To test this, we asked people in one form, "Which of the following do you consider yourself to be?" with the response items lesbian or gay, straight (that is, not lesbian or gay), bisexual, something else or don't know. In a second form, people who said "something else" to the same question were given the option of identifying themselves as queer, pansexual, asexual, demisexual or same-gender loving; 0.6% of the total population indicated one of these labels. What we found surprising, however, is that a slight majority of people (53%) chose none of these options after choosing "something else."
It is possible that other sexual minority options are necessary, but anecdotal data warn us to the possibility that among those who choose none of the sexual minority labels, there may be many straight people who do not grasp the sexual identity question at all and, in other surveys, have written entries like "normal." Further, we found that more people in the second form than in the simpler first form (4.5% vs. 3.1%, respectively) gave unusable responses (don't know, refuse, something else).
Our conclusions are mixed. The second form provides an opportunity for 0.6% of the population to indicate their sexual minority status -- they make up 10% of the sexual minority group -- which would otherwise be registered as "something else" and handled by researchers in inconsistent ways. But we have also learned that 53% of "something else" respondents may not be classified as sexual minorities at all. On the other hand, the first form was preferable both in terms of its lower cost (one less question) and better response rates.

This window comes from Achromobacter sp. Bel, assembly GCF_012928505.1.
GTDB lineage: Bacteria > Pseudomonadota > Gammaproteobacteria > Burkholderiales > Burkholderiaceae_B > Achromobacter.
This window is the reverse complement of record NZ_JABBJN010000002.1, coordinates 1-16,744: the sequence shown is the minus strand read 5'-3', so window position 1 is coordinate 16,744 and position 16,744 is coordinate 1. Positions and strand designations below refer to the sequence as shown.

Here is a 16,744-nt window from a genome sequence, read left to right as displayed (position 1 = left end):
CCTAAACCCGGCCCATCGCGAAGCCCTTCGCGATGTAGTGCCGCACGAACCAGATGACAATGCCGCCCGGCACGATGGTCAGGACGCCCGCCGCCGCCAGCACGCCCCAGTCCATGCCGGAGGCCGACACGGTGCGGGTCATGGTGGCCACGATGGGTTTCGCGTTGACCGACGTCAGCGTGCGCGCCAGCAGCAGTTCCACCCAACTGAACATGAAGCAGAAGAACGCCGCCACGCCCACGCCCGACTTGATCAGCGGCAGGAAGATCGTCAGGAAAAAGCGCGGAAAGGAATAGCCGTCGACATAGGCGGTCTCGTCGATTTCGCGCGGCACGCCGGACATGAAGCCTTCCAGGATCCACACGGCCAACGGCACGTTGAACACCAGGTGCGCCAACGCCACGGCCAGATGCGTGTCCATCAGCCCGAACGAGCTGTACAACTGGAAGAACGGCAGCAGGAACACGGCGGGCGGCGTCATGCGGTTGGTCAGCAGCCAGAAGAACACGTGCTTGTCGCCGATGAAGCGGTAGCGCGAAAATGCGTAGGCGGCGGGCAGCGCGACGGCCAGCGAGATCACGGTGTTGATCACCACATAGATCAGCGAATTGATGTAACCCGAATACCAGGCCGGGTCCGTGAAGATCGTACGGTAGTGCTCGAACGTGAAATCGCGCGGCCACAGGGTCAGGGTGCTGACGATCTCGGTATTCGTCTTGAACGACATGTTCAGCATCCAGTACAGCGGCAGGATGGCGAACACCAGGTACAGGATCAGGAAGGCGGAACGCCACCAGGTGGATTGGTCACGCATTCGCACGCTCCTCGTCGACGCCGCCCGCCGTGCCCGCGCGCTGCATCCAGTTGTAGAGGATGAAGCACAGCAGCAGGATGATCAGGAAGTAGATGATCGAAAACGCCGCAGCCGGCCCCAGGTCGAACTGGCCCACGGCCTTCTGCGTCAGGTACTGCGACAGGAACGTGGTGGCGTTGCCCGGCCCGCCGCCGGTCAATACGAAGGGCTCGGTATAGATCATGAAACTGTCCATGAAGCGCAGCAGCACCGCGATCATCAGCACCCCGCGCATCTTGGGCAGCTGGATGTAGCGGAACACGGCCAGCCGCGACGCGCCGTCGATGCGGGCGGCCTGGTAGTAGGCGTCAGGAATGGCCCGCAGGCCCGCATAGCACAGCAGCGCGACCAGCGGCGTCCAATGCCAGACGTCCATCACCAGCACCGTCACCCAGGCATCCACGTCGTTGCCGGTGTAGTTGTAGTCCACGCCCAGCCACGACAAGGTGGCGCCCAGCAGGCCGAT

Deciding which question to use when asking about sexual orientation may vary depending on whether the general population or a select group (e.g., LGBT community members) is the target sampling population and whether specific age groups are targeted (adults vs. high school students). Other considerations include the interview modality (interviewer- vs. self-administered) and language and acculturation.
We will continue to study these issues -- but it is important to look back and note the tremendous progress already made in studying LGBT populations.
Ilan H. Meyer, Ph.D., is a Distinguished Senior Scholar of Public Policy at The Williams Institute at UCLA School of Law.
The work described was performed by Gallup for the Generations and TransPop studies, funded by a grant from the Eunice Kennedy Shriver National Institute of Child Health and Human Development and through supplemental grants from the National Institutes of Health, the Office of Behavioral and Social Sciences Research, and the Office of Research on Women's Health.
The investigators are: Ilan H. Meyer, Ph.D., Walter O. Bockting, Ph.D., David M. Frost, Ph.D., Phillip L. Hammack, Ph.D., Jody L. Herman, Ph.D., Marguerita Lightfoot, Ph.D., Sari L. Reisner, Sc.D., Stephen T. Russell, Ph.D., and Bianca D.M. Wilson, Ph.D.